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Summary

Are you looking to deliver a new initiative, but may not necessarily have the expertise or bandwidth internally within your business to deliver the Programme? Then you need a ready-formed programme team to implement the project delivery for you.

Often companies onboard individuals to make up a programme and without knowing it, lose a lot of time and productivity in getting the new resources to work out how to work together effectively. This hidden cost can be avoided by onboarding a ready-formed team like ours.

Individual Programmes would be managed by ensuring critical success factors (CSFs) are met. These would vary by Programmes depending on their size and complexity as well as a combination of challenges that a Programme would encounter.

Our approach

A high performing delivery programme team would be seen as the glue. The glue between business and IT to ensure business strategy and IT security is brought together to deliver successfully against defined joined up outcomes. It’s also the glue between the business and the many third parties required to deliver the programme outcomes ensuring every party is orchestrated to perform their tasks when required and to the defined standards. This introduces the principle of ‘Pure Waterfall Vs Iterative’. Often practitioners will argue what is the best approach without considering the individual circumstances of the organisation and the programme instead of looking at how to acceler8 delivery by defining the detail as you move forward through the journey, at the same time, holding people accountable against what they asked for.

A “one size fits all” approach doesn’t work for any business. We apply best practice in a way that suits the organisation taking into account maturity, culture and incumbent expertise. We’re a focused team that dedicates its time on key projects, achieving our set goals. If we come across new challenges, we don’t just stop, we carry on delivering until we define a new path.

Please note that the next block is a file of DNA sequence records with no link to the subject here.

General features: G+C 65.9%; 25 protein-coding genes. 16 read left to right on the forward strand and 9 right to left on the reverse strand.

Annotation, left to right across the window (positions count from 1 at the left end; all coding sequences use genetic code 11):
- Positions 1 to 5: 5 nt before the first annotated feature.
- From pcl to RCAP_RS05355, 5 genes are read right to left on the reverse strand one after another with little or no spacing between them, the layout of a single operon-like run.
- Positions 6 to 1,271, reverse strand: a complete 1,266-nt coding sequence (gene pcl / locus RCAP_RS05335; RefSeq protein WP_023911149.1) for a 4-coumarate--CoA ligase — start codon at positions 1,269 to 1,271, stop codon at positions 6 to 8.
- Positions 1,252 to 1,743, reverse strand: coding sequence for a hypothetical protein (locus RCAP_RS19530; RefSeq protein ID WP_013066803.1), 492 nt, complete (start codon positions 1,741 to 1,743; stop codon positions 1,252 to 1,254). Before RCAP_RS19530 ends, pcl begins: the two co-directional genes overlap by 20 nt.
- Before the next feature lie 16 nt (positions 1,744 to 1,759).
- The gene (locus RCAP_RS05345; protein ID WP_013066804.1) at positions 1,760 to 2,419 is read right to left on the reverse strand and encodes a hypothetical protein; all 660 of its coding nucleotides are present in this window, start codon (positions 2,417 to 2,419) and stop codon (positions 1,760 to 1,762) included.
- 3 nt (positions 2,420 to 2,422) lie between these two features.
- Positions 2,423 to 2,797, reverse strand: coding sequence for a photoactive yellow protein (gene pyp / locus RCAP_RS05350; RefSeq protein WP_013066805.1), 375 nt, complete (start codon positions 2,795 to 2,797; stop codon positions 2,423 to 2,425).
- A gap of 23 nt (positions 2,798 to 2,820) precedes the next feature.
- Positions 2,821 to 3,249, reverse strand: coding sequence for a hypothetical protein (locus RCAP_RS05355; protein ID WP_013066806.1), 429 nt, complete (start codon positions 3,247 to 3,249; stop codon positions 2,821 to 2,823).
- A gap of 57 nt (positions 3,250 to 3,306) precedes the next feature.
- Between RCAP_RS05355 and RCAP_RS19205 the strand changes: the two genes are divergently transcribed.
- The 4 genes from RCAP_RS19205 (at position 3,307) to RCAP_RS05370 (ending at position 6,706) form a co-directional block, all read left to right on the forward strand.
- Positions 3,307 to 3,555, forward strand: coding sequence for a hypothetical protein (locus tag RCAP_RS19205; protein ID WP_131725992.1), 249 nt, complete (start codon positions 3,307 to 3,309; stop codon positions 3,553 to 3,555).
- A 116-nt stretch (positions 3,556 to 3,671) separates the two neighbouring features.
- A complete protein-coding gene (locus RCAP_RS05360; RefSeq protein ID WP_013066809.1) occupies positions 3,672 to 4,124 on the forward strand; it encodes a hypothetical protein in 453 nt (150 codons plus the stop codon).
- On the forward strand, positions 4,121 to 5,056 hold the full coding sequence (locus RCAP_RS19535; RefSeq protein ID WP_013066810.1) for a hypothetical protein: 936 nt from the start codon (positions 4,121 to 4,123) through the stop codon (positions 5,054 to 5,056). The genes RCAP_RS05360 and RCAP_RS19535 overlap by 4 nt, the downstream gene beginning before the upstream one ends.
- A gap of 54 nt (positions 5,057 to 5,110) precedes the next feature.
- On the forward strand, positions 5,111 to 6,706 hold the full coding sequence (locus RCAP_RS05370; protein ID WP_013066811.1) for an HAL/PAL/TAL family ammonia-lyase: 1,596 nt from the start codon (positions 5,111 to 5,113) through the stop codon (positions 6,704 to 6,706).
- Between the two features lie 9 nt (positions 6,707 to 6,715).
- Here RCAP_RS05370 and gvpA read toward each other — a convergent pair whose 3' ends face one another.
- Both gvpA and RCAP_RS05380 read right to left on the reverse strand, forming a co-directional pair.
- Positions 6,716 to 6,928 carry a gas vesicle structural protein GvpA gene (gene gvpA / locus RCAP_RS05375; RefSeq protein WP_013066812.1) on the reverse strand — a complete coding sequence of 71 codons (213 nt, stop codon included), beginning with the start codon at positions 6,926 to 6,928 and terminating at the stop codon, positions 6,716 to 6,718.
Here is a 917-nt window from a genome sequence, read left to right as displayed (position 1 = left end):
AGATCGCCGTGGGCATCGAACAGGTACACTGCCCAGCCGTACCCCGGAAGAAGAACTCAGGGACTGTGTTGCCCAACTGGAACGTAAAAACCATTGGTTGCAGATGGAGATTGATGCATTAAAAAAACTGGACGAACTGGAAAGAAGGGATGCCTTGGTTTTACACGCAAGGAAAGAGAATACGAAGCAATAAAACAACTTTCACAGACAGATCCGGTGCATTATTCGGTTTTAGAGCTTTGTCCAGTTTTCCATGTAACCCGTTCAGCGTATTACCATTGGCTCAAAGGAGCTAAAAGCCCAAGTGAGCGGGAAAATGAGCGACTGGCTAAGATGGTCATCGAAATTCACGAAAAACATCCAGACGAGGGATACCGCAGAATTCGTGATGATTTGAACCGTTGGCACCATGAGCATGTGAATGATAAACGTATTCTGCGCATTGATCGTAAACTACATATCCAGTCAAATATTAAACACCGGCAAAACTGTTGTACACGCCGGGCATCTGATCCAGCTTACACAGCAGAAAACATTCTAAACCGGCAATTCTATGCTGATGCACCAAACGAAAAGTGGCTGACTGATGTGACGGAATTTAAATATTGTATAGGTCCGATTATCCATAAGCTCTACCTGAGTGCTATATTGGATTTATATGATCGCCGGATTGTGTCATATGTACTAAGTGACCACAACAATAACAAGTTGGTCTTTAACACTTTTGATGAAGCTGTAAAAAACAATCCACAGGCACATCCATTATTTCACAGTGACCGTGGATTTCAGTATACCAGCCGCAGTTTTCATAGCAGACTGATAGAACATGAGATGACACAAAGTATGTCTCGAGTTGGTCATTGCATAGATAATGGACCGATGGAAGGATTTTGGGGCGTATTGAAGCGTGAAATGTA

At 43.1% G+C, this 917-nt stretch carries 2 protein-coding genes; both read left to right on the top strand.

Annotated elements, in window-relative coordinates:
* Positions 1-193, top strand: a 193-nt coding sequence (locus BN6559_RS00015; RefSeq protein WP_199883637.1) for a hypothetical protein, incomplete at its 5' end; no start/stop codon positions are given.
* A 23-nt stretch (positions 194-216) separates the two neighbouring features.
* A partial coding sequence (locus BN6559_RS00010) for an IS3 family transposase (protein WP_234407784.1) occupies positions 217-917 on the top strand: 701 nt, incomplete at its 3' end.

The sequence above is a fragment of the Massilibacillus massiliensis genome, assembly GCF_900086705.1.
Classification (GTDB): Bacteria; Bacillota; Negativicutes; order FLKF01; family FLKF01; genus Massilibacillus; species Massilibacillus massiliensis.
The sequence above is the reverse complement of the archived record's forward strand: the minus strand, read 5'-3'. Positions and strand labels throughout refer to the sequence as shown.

Each Programme would require the organisation’s blueprint – your Target Operating Model (TOM). The guide of what is needed to achieve in the first instance. As the team progresses there might be a need to further refine the TOM through the design and delivery. If you don’t have a TOM we work with you to define it. Though this may seem like additional work, it saves time and costs down the line.

Here’s how we work

  1. A clear vision of outcomes and changes needed by the business
  2. Managing benefits v. cost v. risk
  3. Co-ordinating interdependencies between projects and their respective goals
  4. Managing stakeholders and creating consensus
  5. Encouraging dialogue, the raising of concerns and their resolution through collaboration
  6. Utilising the whole programme team as an early warning system for resolving risks and issues before any impact with consequence could take effect
  7. Managing the transition

 

Find out more about our high performing programme team and who we have successfully worked with.

 

 

 

Our experience

To demonstrate what a high performing delivery team can achieve, we have outlined different challenges that have been successfully addressed by our team.

Challenge 1

The business did not want any change that would disrupt service. There was little appetite for these IT changes as they were not perceived as critical to the core business.

  • Stakeholder identification, mapping, engagement and effective management with a clear explanation of the problem we needed to fix. Identifying the risk to the organisation if we did nothing, creating the realisation of how critical the changes actually were.
  • Keeping our word and delivering changes without impacting services by doing the legwork and finding efficient ways to mitigate any eventuality to ensure the changes would go to plan.
  • Delivering added value by fixing other issues on site that we found along the way and ensuring security protocols were in place creating goodwill and wider recognition.

 

Challenge 2

The organisation had stretched resources, and the programme would undoubtedly add further pressure on these resources. 

  • Effective engagement with Business Owners and their teams.
  • Start with smaller pilots to build confidence and support.
  • On-site and off-site support for implementations to reduce the impact on the Business.
  • Enhanced controls and meticulously planned delivery, as well as contingencies and backout.

 

Challenge 3

The organisation was renowned for poor communication so the underlying business need was not understood even by some Executives.

  • Clear articulation of the Business needs, tailored to the individual stakeholder. 
  • Senior stakeholder engagement and management (over engagement) and where necessary on a one-to-one basis.
  • Regular and consistent stakeholder reporting at all levels with transparency on issues as well as successes. 

 

Challenge 4

Controls were in place to assure the introduction of change but the impact of outage was so high, there was resistance within the Business to accept these changes.

  • Detailed business engagement and planning as well as business involvement in governance.
  • Enhanced implementation controls, setting new standards across the organisation.
  • Managed conflict with last-minute, business-critical changes by flexing plans and leveraging on excellent stakeholder relationships to maintain the speed of change vs risk.